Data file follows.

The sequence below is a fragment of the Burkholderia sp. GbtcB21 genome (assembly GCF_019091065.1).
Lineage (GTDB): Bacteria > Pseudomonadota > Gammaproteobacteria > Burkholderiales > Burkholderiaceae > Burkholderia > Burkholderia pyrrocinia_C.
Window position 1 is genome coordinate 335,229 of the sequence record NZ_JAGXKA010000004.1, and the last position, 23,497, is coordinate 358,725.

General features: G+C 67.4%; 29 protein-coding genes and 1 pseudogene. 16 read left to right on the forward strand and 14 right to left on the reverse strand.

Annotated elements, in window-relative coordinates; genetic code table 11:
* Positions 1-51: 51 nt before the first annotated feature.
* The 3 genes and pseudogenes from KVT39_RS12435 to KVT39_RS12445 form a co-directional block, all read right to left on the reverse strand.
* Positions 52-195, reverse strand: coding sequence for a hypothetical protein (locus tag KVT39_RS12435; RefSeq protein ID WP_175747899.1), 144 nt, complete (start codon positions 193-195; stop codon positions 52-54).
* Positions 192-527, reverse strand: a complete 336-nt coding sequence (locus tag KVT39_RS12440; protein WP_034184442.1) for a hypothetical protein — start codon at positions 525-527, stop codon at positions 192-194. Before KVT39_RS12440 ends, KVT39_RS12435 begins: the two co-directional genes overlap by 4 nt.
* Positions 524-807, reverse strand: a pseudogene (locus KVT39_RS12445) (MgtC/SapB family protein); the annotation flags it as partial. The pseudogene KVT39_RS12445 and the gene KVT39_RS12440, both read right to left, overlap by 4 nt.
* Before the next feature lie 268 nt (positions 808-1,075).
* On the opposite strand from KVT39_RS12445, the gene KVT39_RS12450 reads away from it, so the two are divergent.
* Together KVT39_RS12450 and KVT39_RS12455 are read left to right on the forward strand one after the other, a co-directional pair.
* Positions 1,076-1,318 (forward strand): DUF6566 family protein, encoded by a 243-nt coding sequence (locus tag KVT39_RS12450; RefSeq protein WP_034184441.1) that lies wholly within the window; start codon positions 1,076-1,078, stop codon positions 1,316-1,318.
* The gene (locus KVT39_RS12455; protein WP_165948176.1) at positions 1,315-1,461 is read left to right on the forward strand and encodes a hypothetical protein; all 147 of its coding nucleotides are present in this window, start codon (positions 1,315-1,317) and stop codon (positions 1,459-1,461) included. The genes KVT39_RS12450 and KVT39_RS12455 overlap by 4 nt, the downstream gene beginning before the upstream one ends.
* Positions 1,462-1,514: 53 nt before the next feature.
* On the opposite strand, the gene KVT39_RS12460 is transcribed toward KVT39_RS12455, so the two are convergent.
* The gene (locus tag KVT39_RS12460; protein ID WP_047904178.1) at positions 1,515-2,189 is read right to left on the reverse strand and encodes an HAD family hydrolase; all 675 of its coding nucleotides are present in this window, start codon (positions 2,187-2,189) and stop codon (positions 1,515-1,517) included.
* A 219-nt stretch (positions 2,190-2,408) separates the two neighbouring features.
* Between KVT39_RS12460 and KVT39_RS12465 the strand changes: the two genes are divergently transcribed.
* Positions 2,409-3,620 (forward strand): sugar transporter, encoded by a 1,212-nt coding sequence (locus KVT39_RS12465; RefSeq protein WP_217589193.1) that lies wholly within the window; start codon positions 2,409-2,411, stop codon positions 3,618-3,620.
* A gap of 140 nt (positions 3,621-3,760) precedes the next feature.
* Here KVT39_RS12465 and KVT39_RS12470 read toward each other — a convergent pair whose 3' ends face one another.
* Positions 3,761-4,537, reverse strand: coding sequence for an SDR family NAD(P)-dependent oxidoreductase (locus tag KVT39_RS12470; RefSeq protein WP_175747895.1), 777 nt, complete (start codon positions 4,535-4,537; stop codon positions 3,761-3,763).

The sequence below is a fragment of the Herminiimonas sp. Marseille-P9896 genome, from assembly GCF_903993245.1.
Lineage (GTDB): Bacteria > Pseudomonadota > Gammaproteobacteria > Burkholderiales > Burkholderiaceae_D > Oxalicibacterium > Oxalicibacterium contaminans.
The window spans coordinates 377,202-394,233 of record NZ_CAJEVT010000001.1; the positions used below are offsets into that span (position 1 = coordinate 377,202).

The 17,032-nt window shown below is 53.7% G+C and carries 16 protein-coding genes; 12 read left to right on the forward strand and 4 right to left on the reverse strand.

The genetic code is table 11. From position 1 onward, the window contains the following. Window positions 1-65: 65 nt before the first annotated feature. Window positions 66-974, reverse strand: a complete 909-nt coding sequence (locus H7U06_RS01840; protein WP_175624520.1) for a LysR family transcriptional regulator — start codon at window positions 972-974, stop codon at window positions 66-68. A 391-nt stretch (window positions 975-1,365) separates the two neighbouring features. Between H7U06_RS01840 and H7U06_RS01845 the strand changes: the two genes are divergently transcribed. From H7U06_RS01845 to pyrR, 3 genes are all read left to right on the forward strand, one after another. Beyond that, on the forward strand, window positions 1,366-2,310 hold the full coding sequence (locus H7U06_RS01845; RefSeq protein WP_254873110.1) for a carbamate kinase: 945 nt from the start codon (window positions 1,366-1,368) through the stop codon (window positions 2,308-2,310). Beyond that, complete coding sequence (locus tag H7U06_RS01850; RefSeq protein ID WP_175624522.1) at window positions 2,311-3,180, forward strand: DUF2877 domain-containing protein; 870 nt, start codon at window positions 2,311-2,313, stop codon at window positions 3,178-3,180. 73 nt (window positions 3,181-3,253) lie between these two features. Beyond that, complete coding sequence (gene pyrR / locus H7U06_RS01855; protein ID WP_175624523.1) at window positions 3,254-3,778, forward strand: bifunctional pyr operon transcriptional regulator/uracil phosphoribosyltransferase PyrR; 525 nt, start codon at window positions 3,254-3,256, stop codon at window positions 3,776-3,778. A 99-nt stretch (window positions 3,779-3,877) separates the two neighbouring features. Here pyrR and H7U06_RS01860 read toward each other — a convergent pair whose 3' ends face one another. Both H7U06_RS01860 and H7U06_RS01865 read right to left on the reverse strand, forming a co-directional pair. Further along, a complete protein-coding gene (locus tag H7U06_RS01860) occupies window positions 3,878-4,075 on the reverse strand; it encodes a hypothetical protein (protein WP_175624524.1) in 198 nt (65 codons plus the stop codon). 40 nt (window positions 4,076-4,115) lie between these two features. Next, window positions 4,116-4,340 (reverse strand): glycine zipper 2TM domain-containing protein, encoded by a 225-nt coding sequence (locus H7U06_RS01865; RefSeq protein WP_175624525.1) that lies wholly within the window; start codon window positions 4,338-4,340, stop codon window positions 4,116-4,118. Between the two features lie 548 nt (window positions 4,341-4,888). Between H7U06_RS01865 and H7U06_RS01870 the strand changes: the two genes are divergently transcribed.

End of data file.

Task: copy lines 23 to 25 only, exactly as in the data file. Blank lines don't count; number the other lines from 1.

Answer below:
* Here KVT39_RS12465 and KVT39_RS12470 read toward each other — a convergent pair whose 3' ends face one another.
* Positions 3,761-4,537, reverse strand: coding sequence for an SDR family NAD(P)-dependent oxidoreductase (locus tag KVT39_RS12470; RefSeq protein WP_175747895.1), 777 nt, complete (start codon positions 4,535-4,537; stop codon positions 3,761-3,763).

The sequence below is a fragment of the Herminiimonas sp. Marseille-P9896 genome, from assembly GCF_903993245.1.